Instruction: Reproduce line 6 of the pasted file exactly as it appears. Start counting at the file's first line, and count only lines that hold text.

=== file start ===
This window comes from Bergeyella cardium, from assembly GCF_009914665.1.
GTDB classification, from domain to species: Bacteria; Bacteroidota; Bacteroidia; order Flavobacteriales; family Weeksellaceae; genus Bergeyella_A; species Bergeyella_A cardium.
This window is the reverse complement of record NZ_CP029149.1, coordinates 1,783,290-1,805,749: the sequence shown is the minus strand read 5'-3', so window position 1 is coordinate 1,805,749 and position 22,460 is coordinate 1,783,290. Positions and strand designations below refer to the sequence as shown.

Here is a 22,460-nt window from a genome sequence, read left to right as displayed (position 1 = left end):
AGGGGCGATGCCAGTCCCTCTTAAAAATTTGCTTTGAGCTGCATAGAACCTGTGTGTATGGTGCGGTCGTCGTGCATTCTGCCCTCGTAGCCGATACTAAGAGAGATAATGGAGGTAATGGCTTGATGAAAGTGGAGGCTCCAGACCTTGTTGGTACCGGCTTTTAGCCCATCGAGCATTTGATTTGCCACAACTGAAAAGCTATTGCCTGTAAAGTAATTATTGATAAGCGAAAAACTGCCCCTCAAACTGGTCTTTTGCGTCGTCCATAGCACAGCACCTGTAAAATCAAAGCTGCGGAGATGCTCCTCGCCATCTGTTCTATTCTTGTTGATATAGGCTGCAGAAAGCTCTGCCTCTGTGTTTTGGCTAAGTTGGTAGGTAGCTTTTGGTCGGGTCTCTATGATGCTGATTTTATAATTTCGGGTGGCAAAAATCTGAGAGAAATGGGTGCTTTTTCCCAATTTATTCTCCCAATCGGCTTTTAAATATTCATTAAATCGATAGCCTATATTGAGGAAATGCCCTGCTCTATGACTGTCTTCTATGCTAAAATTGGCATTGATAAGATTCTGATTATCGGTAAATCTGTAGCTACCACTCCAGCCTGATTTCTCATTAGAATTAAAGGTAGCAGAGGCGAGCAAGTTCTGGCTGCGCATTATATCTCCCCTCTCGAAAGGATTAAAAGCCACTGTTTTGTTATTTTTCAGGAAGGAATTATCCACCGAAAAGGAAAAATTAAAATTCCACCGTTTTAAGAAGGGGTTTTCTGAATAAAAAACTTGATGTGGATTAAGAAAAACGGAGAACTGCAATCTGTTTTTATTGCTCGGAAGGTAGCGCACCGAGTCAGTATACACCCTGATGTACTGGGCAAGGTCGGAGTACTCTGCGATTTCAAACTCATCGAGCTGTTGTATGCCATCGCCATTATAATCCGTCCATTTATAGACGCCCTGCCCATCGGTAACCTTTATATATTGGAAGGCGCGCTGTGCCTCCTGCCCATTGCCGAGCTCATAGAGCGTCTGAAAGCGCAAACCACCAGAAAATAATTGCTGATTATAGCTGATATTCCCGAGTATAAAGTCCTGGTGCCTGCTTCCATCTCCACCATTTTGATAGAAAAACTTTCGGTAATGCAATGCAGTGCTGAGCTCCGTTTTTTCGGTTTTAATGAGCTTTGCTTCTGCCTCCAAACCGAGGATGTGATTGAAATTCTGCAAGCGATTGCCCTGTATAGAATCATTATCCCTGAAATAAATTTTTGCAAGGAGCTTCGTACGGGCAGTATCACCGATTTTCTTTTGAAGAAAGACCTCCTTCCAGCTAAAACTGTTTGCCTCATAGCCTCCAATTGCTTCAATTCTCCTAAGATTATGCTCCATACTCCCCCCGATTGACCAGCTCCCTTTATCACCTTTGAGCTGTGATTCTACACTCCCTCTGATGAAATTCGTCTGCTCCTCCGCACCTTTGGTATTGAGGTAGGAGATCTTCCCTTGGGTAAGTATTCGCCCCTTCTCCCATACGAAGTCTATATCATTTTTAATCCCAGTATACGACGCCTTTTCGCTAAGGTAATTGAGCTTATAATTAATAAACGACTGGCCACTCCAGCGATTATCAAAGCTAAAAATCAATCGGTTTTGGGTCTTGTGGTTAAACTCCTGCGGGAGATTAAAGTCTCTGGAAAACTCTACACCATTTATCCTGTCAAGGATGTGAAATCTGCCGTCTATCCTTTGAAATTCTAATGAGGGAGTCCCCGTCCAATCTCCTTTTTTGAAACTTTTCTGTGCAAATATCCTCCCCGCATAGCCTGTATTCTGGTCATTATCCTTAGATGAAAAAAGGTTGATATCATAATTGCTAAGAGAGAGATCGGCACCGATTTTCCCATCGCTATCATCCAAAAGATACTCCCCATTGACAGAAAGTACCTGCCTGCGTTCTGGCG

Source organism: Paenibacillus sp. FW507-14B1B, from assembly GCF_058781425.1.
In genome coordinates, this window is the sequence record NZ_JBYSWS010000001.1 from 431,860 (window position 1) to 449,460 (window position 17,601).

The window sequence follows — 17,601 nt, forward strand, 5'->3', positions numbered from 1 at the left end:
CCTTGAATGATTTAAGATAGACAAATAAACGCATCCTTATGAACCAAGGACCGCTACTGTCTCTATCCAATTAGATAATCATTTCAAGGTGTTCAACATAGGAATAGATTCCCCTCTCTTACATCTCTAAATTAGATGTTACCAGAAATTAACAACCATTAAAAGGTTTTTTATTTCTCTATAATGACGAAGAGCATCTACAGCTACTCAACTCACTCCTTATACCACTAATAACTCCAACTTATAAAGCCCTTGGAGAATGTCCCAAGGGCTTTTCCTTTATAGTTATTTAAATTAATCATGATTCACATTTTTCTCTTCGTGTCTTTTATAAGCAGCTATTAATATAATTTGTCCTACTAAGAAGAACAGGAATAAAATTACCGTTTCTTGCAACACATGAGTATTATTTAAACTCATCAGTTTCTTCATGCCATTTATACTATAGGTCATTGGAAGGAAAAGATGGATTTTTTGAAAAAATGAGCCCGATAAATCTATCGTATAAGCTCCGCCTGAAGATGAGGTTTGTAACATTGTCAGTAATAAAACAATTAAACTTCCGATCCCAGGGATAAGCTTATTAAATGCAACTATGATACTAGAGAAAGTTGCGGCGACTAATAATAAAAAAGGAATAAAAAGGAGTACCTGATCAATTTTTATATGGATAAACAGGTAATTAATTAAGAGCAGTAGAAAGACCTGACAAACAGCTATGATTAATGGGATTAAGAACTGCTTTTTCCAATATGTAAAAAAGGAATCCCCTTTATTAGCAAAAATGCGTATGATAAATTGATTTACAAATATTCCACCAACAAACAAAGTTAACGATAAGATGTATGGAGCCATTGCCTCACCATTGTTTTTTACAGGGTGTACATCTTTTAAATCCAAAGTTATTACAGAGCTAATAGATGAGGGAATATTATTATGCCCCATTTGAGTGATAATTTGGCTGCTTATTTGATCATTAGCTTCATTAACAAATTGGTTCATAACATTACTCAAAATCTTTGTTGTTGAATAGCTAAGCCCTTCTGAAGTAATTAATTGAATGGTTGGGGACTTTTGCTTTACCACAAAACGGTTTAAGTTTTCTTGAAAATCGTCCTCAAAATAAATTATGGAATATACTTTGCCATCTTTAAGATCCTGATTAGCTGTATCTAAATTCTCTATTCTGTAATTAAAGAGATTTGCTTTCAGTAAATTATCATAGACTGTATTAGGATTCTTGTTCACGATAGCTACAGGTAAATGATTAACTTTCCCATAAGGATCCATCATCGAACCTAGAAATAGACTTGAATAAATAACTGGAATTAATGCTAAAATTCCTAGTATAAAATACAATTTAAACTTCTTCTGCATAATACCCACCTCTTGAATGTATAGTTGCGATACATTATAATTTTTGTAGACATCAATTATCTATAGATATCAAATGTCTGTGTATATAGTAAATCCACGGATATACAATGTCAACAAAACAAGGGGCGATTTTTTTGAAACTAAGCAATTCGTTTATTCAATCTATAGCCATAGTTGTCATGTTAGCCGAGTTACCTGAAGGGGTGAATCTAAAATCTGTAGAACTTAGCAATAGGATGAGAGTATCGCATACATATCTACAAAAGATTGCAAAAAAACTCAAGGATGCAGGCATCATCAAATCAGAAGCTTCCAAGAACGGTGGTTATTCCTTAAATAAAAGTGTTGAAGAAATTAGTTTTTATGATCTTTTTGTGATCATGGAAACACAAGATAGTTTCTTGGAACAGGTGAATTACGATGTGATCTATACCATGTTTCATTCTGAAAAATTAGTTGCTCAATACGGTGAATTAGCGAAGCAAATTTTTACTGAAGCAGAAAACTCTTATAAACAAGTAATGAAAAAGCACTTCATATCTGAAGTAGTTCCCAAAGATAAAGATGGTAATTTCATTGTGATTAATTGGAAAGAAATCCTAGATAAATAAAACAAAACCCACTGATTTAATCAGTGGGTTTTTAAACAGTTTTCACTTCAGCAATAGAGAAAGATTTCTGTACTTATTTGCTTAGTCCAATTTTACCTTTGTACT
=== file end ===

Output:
Source organism: Paenibacillus sp. FW507-14B1B, from assembly GCF_058781425.1.